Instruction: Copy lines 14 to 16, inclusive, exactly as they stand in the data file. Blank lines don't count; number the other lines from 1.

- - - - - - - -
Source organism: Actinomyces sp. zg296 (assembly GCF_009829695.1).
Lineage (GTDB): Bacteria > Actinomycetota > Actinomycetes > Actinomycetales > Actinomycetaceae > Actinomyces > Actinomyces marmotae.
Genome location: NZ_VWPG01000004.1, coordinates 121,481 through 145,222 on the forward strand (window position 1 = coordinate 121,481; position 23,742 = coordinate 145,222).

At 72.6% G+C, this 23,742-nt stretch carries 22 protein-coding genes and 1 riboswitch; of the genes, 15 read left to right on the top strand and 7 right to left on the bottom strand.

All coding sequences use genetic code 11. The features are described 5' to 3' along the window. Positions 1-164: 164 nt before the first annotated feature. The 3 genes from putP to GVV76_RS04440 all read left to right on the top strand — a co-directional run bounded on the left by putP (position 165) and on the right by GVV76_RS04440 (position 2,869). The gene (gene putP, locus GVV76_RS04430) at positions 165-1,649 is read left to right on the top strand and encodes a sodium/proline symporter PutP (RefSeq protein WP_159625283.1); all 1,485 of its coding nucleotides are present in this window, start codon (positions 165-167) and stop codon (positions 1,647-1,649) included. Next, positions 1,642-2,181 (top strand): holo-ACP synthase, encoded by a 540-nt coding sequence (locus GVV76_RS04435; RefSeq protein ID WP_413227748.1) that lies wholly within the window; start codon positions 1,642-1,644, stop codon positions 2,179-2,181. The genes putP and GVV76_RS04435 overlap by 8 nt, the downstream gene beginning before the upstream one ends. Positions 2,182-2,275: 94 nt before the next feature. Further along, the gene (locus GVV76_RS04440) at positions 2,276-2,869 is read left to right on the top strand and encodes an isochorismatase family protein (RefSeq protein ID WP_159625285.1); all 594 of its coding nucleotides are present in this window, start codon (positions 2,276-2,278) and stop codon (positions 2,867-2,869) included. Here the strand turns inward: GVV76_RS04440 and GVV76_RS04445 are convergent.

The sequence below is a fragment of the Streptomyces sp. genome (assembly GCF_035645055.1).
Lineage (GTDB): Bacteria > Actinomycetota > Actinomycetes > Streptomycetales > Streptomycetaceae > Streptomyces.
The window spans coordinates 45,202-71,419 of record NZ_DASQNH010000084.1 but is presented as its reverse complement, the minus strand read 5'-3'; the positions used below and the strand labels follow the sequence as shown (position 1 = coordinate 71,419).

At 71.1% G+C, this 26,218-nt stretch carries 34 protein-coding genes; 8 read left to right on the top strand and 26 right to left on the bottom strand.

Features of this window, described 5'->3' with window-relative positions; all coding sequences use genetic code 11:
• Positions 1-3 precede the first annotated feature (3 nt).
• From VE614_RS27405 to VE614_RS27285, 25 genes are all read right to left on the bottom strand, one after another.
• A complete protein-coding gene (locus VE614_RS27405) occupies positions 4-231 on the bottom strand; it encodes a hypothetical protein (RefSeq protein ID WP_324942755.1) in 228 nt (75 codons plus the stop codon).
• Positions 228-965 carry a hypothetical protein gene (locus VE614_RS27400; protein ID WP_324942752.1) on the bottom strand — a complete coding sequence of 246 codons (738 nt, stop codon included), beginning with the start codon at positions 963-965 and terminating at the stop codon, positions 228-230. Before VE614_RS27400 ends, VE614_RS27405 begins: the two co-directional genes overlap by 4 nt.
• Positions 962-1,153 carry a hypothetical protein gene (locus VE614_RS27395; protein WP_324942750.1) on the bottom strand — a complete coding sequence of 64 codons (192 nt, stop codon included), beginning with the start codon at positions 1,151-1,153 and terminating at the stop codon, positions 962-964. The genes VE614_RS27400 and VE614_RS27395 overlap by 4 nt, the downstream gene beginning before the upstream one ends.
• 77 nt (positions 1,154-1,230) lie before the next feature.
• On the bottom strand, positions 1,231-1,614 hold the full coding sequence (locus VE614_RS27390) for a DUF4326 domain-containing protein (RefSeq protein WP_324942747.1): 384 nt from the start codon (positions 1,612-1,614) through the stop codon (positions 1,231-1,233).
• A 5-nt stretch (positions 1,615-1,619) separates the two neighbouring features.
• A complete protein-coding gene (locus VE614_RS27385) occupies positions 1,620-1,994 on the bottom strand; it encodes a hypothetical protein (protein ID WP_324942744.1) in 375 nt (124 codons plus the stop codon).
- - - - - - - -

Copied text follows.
• Positions 228-965 carry a hypothetical protein gene (locus VE614_RS27400; protein ID WP_324942752.1) on the bottom strand — a complete coding sequence of 246 codons (738 nt, stop codon included), beginning with the start codon at positions 963-965 and terminating at the stop codon, positions 228-230. Before VE614_RS27400 ends, VE614_RS27405 begins: the two co-directional genes overlap by 4 nt.
• Positions 962-1,153 carry a hypothetical protein gene (locus VE614_RS27395; protein WP_324942750.1) on the bottom strand — a complete coding sequence of 64 codons (192 nt, stop codon included), beginning with the start codon at positions 1,151-1,153 and terminating at the stop codon, positions 962-964. The genes VE614_RS27400 and VE614_RS27395 overlap by 4 nt, the downstream gene beginning before the upstream one ends.
• 77 nt (positions 1,154-1,230) lie before the next feature.